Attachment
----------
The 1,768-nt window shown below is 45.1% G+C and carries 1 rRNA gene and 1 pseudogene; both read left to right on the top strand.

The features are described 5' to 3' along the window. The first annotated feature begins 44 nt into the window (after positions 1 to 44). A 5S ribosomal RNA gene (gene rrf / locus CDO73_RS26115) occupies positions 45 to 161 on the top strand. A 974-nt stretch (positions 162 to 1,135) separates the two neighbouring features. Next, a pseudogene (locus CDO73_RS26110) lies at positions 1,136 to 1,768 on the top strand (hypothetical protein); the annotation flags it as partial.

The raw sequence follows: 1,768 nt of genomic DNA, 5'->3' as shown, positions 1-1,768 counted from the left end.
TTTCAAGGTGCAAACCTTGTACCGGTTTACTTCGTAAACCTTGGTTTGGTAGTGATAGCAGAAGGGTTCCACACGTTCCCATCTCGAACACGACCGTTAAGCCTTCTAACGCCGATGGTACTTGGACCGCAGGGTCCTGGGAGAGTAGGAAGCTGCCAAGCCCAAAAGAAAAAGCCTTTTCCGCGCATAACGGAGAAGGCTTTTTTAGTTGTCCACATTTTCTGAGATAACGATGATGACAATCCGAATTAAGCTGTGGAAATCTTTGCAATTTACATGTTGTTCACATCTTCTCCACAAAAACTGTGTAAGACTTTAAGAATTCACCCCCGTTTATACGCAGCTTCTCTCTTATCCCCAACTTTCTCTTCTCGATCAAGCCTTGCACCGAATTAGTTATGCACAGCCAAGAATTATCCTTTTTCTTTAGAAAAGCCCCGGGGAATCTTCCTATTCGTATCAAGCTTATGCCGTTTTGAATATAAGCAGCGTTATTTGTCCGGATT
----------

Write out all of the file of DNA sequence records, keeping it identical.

The 1,768-nt window shown below is 45.1% G+C and carries 1 rRNA gene and 1 pseudogene; both read left to right on the top strand.

The features are described 5' to 3' along the window. The first annotated feature begins 44 nt into the window (after positions 1 to 44). A 5S ribosomal RNA gene (gene rrf / locus CDO73_RS26115) occupies positions 45 to 161 on the top strand. A 974-nt stretch (positions 162 to 1,135) separates the two neighbouring features. Next, a pseudogene (locus CDO73_RS26110) lies at positions 1,136 to 1,768 on the top strand (hypothetical protein); the annotation flags it as partial.

The raw sequence follows: 1,768 nt of genomic DNA, 5'->3' as shown, positions 1-1,768 counted from the left end.
TTTCAAGGTGCAAACCTTGTACCGGTTTACTTCGTAAACCTTGGTTTGGTAGTGATAGCAGAAGGGTTCCACACGTTCCCATCTCGAACACGACCGTTAAGCCTTCTAACGCCGATGGTACTTGGACCGCAGGGTCCTGGGAGAGTAGGAAGCTGCCAAGCCCAAAAGAAAAAGCCTTTTCCGCGCATAACGGAGAAGGCTTTTTTAGTTGTCCACATTTTCTGAGATAACGATGATGACAATCCGAATTAAGCTGTGGAAATCTTTGCAATTTACATGTTGTTCACATCTTCTCCACAAAAACTGTGTAAGACTTTAAGAATTCACCCCCGTTTATACGCAGCTTCTCTCTTATCCCCAACTTTCTCTTCTCGATCAAGCCTTGCACCGAATTAGTTATGCACAGCCAAGAATTATCCTTTTTCTTTAGAAAAGCCCCGGGGAATCTTCCTATTCGTATCAAGCTTATGCCGTTTTGAATATAAGCAGCGTTATTTGTCCGGATT